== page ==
Error handling and logging

After fetching the models, the function checks for any errors that might have occurred during the query. If there's an error, it's logged to the console, and the function returns early:

if (fetchError) {
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Looping through the fetched models

If the query is successful, the function then loops through each model, generating a prompt for GPT-3 based on the model's description. I pass in the model types and the description and other model info. The result is a classification. The prompt doesn't always return what I want but most of the time it does.

for (const model of models) {
  const description = model.description ?? "No description provided.";
  const prompt = `Classify the following model into one of the specified categories...`;
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Calling the GPT-3 API and updating tags

Inside the loop, the function makes a POST request to the GPT-3 API using the got library:

const response = await got
  .post("", {
    json: { prompt, max_tokens: 10 },
    headers: { Authorization: `Bearer ${openaiApiKey}` },

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Once the response is received, it's cleaned up by removing non-alphanumeric characters and trimming extra spaces. I have to do this because sometimes GPT does not follow instructions.

const category = response.choices[0]?.text
  .replace(/[^\w\s-]/g, "")
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I also validate the response. If the cleaned-up category is valid, the function updates the model's tags in the Supabase database:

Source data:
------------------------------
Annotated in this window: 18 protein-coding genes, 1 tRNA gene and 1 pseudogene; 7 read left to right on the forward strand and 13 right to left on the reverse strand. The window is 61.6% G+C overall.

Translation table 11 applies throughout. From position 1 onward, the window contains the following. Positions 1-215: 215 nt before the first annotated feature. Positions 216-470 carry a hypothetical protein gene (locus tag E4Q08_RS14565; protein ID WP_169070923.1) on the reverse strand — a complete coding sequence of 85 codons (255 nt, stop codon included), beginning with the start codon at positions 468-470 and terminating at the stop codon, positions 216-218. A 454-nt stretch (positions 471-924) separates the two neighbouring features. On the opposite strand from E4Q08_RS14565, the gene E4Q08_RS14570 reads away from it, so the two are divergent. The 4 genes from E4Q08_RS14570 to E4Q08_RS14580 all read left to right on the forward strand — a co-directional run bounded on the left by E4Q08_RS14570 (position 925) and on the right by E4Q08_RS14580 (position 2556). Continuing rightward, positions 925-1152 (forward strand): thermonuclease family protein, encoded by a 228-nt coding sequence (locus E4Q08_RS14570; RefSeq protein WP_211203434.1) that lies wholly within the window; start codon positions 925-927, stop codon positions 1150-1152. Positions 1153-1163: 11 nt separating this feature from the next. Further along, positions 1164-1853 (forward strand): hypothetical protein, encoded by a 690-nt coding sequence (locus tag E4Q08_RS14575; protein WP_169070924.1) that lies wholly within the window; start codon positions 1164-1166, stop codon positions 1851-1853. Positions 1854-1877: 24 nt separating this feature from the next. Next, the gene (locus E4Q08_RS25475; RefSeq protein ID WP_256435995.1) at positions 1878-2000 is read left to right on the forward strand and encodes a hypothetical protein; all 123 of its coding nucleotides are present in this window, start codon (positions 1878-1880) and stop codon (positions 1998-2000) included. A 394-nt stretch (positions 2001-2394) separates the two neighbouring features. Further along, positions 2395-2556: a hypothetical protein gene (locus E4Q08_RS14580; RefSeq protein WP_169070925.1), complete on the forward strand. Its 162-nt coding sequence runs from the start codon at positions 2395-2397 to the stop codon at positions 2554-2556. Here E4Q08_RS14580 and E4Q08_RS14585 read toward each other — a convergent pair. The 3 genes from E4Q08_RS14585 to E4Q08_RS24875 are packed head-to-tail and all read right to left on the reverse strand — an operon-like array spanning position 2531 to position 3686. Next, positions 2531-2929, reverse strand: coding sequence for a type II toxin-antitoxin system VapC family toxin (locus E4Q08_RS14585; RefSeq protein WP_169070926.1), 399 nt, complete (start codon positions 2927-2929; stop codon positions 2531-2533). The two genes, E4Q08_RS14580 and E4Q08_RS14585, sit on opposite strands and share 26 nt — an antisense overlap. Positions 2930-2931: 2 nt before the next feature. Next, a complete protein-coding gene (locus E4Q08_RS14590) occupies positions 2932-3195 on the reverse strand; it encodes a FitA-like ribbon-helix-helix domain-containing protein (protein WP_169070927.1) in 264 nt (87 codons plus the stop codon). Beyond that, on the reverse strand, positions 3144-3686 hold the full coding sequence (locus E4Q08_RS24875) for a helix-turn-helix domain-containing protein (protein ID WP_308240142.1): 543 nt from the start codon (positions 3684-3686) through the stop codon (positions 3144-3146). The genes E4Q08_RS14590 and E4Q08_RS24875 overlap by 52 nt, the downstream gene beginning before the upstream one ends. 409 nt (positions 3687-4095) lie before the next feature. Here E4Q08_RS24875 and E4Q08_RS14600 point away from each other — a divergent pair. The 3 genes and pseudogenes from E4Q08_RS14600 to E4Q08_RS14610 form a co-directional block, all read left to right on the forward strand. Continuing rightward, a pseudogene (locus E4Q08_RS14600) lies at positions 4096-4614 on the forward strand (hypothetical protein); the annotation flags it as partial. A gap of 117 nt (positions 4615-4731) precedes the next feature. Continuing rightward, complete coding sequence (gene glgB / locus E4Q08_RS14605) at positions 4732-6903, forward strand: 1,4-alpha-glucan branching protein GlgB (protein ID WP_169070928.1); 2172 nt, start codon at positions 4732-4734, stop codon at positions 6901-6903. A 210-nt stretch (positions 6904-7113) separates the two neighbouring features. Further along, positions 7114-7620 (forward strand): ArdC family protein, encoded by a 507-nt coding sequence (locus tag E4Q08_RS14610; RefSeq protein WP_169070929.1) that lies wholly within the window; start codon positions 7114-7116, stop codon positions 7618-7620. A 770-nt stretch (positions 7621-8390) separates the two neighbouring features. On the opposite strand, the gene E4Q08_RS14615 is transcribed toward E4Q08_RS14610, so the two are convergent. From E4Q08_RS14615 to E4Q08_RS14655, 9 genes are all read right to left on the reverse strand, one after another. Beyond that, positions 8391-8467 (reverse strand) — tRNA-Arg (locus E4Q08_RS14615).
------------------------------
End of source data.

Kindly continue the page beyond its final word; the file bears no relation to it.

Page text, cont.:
if (classificationCategories.includes(category)) {
  const { error: updateError } = await supabase
    .update({ tags: category })
    .match({ id: });

  // Error handling and logging
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Executing the function

Finally, the classifyModelsAndUpdateTags() function is called to run the entire classification process:

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So, to recap, the classifyModelsAndUpdateTags() function fetches models without tags, generates a prompt for GPT-3, calls the GPT-3 API, and updates the model's tags in the database based on the classification received from GPT-3.

Taking It Further: Enhancing the Classification Process

While the current script does a decent job of classifying models using GPT-3, there are ways to make it robust. Here's how I'd like to take it further:

1. Ingesting API specifications

To improve the classification accuracy, I'm going to suck in more data to feed the prompt. Sometimes models don't have very much context or details, so this will give GPT-3 more of a chance to make a good guess.

2. Batch processing and performance optimization

As the number of models grows, the script will take longer to execute. I can optimize the performance by implementing batch processing. There might also be better ways to fetch the data.

3. Exploring other AI models and techniques

While GPT-3 is an excellent choice for this task, there are other AI models and techniques that could be explored to improve the classification process further. Investigating different classifier models could be a good next step.


In this tutorial, we've walked through a Node.js script that harnesses the power of GPT-3 to classify Replicate models. By using AI to classify AI models, we're taking a significant step towards streamlining the process of discovering and utilizing AI models in various projects. Kinda circular, but kinda fun!

We've also discussed how I can improve the script further. There's much more to build. If you're excited about the possibilities that AI has to offer and would like to stay updated on future developments and tutorials, make sure to subscribe to our mailing list and follow me on Twitter - I'm also happy to answer any questions you have. Thanks for reading!